This is the groundbreaking principle on which the Aesthetic Realism method is based: "The world, art, and self explain each other: each is the aesthetic oneness of opposites." At this event, NYC teachers will give examples from their classes of how lessons based on this principle make learning come alive!

 To read the entire announcement, click here. 

Wednesday, January 29, 2014

How a Woman Hopes to See & Be Seen

I'm very glad to point readers to a recent issue of the periodical The Right of Aesthetic Realism to Be Known, which publishes one of the kindest instances of writing about what women hope for as to the way we see ourselves as both body and mind: the essay by Eli Siegel "The Everlasting Dilemma of a Girl." The way he describes a young woman—with thoughts about herself, her mind, her attractiveness, her effect on men—is beautiful, and as I read it, I felt understood.

In her commentary introducing and placing the cultural value of this important essay, Aesthetic Realism Chairman of Education Ellen Reiss writes:

...The essay was written half a century ago. In these decades there have been big improvements as to how women have been encouraged to use our minds. Women today are certainly more able than once to be expressed in every field, from law to medicine to policing to government to space travel. Yet the dilemma Mr. Siegel writes of is with us still, as tormentingly as ever. A woman today may want to look as attractive as she can and also be as educated as she can—yet she does not see these two possibilities of herself as deeply coherent, of a piece, of the same unified self. She does not see them as having the same purpose.

Here I quote, with enormous gratitude, something Mr. Siegel said in an Aesthetic Realism lesson many years ago. It is about a matter connected with the “everlasting dilemma of a girl”: it is about the opposites of body and intellect. He was speaking to a man I had to do with then, who was confused by both me and himself, as I was. Mr. Siegel said:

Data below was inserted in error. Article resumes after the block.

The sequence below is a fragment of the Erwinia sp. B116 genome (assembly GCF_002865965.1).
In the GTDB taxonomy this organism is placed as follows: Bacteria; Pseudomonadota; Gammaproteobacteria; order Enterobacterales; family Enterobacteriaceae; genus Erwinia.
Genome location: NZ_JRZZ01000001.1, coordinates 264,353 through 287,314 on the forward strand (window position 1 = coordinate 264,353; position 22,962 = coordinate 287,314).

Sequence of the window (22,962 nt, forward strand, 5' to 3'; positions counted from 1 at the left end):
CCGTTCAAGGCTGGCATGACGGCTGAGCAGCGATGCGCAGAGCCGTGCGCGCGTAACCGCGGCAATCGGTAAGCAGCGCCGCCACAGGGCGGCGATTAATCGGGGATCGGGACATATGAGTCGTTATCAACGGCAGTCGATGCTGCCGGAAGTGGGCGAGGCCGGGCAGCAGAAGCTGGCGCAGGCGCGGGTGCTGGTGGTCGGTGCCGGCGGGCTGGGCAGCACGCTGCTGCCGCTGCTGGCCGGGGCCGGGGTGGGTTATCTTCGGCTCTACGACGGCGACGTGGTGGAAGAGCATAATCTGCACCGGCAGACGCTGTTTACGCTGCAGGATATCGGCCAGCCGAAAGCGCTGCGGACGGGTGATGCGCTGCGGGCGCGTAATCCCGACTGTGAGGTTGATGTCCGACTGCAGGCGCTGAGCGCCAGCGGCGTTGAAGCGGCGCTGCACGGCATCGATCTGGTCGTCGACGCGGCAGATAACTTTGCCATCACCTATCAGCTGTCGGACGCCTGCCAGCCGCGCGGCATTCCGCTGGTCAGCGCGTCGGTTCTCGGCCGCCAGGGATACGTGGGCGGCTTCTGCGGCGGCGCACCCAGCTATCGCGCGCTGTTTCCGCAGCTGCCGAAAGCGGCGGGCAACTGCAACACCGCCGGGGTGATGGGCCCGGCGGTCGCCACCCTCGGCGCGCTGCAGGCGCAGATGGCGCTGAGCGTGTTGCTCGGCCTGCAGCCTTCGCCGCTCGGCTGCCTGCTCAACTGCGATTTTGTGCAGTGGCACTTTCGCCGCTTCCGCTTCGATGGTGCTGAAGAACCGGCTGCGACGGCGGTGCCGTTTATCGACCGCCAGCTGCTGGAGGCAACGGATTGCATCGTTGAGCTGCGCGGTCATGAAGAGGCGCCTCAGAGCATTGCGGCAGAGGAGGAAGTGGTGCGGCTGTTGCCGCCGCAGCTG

In the field of corporeal expression or enjoyment, or sex, we hope to be proud and pleased at once. Ellen Reiss hopes to be proud about her manner of taking earth—in the same way as she would take the page of a book. The difference between the two things is felt by man and woman: I’m a different person making love from him or her who goes after knowledge. Do you think if Ms. Reiss could solve this problem of somatic expression and cerebral expression, you could? Do you think, then, that the fate of man depends on the fate of woman?

Aesthetic Realism makes possible, for both man and woman, what has eluded people for centuries. It makes possible at last the proud feeling that what we’re after as body and how we use our intellect go together, are an integrity....

This matter, I know from my own life, doesn't stop affecting a woman after she's no longer in her glorious and often confused youth. I'm a happily married woman, interested in love and all that goes with it, as well as intellectual pursuits. Studying Aesthetic Realism has had me feel more integrated than I ever could have been, and feel I'm the same person thinking about literature and being with my husband Alan. I know I can feel this more and more.

I want every woman, and every man hoping to understand women, to read this great issue of The Right of Aesthetic Realism to Be Known!